Over the years, we’ve learned a few things to make sharing the rig with our pups a little easier and enjoyable for us both. I hope you find the following tips and advice helpful if you are also planning on RVing with a dog.

Avoid Fabrics in the RV Décor
Unfortunately, many of our best friends tend to smell, drool and shed large amounts of hair. They also have been known to get sick and have the bathroom-related accidents. They are just facts of life when you are a dog. For these reasons if I was buying the rig all over again I would have paid more attention to the amount of fabric present in its décor.

We ended up with two fabric swivel chairs, a sofa with fabric cushions and several areas of short cream colored shag style carpeting. All turned out to be magnets for the dirty spills and doggie odors. We actually have been renovating the interior and top of the list of upgrades with all leather furniture and plan on installing vinyl flooring for easy clean up. This should dramatically reduce our rig cleaning chores and smells.

Removing Pet Smells
Dogs are going to smell up the rig, no doubt about it, some breeds worse than others. Our dogs are not super smelly as breeds go but as other dogs do, they get into some unwanted smells outdoors.

In my attempts to remove smells, we’ve tried many different cleaning products, some claiming to be pet specific and super-duper extra strength, blah blah blah. But in our experiences, a few simple tried and true cleaners do the best job. For fabrics like the furniture and carpeting, I use a little Bissell portable cleaning machine and fill it with a solution of half water then half and half of cleaning vinegar and detergent. For walls and hard flooring, we use good old Pine-Sol.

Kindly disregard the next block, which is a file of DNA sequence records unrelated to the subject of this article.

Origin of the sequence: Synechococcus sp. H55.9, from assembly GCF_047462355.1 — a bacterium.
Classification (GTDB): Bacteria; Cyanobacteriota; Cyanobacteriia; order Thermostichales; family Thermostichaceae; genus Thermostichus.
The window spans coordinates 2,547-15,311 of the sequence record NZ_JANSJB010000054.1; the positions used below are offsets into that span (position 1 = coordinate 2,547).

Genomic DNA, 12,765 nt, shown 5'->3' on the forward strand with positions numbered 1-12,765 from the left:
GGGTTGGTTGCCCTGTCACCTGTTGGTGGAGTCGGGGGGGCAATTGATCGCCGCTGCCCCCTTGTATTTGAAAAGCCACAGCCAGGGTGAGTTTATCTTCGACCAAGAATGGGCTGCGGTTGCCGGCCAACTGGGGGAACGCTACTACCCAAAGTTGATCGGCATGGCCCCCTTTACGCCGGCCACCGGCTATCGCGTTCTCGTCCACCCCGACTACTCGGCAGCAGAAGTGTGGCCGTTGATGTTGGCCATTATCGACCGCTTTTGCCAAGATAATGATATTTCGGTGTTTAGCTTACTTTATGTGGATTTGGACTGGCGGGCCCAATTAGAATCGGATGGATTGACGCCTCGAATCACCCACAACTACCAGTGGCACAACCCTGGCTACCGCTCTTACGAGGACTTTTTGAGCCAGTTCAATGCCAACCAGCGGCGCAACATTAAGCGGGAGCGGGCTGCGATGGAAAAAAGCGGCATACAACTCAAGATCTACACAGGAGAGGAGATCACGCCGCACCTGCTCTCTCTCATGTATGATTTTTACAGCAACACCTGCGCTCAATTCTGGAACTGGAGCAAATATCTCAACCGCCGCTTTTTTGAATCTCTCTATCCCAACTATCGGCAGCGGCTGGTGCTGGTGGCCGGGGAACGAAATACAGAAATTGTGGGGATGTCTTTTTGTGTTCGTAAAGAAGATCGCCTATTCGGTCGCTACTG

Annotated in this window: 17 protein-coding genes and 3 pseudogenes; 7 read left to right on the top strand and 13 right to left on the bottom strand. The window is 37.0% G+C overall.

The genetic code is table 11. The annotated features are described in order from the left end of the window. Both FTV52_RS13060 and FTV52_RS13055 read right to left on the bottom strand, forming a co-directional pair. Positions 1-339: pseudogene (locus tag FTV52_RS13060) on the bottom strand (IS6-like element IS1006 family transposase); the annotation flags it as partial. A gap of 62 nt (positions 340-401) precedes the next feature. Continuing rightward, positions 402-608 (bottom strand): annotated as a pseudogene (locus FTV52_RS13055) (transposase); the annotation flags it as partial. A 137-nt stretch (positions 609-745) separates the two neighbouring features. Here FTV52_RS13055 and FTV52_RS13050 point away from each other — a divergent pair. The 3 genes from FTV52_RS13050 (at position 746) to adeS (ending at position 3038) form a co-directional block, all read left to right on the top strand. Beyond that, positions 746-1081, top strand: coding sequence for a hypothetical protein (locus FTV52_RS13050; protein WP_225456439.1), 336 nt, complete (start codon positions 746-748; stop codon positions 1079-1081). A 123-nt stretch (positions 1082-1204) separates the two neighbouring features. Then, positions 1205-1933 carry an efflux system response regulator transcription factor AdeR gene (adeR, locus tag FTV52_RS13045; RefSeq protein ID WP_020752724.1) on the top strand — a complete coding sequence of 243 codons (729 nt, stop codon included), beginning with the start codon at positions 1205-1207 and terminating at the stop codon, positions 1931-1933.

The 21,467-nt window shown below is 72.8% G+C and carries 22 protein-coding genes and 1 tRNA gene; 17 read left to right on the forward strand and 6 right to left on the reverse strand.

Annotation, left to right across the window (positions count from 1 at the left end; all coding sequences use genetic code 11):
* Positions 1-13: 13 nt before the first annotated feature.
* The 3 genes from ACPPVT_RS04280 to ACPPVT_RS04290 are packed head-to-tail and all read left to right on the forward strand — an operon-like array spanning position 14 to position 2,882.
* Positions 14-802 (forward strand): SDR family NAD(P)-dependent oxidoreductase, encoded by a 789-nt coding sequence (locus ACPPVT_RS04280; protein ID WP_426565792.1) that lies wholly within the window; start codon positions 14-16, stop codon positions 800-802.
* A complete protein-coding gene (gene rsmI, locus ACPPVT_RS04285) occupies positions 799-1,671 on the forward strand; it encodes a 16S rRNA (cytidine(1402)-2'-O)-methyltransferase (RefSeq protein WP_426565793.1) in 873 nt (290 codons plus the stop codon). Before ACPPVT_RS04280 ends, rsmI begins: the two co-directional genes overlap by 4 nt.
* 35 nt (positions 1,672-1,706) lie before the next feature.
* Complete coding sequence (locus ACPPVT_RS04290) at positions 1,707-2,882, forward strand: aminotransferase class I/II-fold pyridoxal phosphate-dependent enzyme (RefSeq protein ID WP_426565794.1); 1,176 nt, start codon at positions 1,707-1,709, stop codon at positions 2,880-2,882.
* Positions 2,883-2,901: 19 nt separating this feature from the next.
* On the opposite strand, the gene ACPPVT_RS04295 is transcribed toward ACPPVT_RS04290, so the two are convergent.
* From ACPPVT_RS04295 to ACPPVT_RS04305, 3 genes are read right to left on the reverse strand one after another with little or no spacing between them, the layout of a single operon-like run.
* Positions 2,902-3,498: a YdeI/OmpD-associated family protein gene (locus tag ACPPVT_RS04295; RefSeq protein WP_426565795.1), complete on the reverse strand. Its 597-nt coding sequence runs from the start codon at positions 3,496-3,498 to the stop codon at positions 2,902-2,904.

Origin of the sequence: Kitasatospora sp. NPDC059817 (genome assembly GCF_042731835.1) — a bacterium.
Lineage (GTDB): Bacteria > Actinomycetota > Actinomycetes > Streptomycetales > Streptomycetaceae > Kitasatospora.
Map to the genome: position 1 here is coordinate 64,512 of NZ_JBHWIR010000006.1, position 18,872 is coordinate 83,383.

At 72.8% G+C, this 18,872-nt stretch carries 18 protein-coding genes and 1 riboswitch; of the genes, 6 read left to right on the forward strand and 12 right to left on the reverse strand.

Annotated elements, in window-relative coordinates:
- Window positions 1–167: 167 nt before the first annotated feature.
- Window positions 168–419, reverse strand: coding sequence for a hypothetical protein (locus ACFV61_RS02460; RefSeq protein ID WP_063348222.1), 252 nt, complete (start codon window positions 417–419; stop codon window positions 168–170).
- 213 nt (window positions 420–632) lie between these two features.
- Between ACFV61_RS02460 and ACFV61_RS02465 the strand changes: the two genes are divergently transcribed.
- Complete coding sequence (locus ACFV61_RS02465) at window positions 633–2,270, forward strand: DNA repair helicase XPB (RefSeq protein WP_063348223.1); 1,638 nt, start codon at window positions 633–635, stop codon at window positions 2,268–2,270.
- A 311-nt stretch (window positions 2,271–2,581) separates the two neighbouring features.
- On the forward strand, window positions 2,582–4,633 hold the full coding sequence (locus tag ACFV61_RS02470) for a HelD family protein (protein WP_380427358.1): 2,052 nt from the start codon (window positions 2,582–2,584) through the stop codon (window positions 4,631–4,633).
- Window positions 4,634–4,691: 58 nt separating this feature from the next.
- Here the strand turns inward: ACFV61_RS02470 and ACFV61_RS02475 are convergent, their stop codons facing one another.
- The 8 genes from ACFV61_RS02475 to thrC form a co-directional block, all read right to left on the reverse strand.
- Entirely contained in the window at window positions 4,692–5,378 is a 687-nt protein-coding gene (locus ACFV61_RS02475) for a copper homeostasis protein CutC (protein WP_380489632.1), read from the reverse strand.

Ventilation for the Pups
We have found ourselves out dry camping in our RV without the luxury of air conditioning. This is where having a means to properly ventilate the RV becomes very important to our furry companion. We’ve recently installed a powerful vent fan and it has made a huge difference, especially on those days with little or no wind.

If we have to leave our pups in the rig without AC, we open a window and turn on the vent fan creating a nice breeze. Our fan has a built-in thermostat so it automatically comes on as the heat rises.

We also place a wireless thermometer in the RV to keep them safe with the RV would warm up to unsafe temperatures. We had to learn when its safe or not to leave them depending on the weather and how the RV is placed in relation to the sun.

Doggie First Aid Kit
Our final tip for you today is put together a first aid kit specifically for your dog. Your vet should be able to guide you as to what to stock for their personal needs. Examples of things I have in mine are pain medication specially formulated for the dog, allergy medication, doses of flea/tick/heart-worm prevention, vet wrap for bandaging wounds, eye and ear cleaner, etc. Also have the medications ready to go in the proper doses so you don’t have to think about it when the time comes.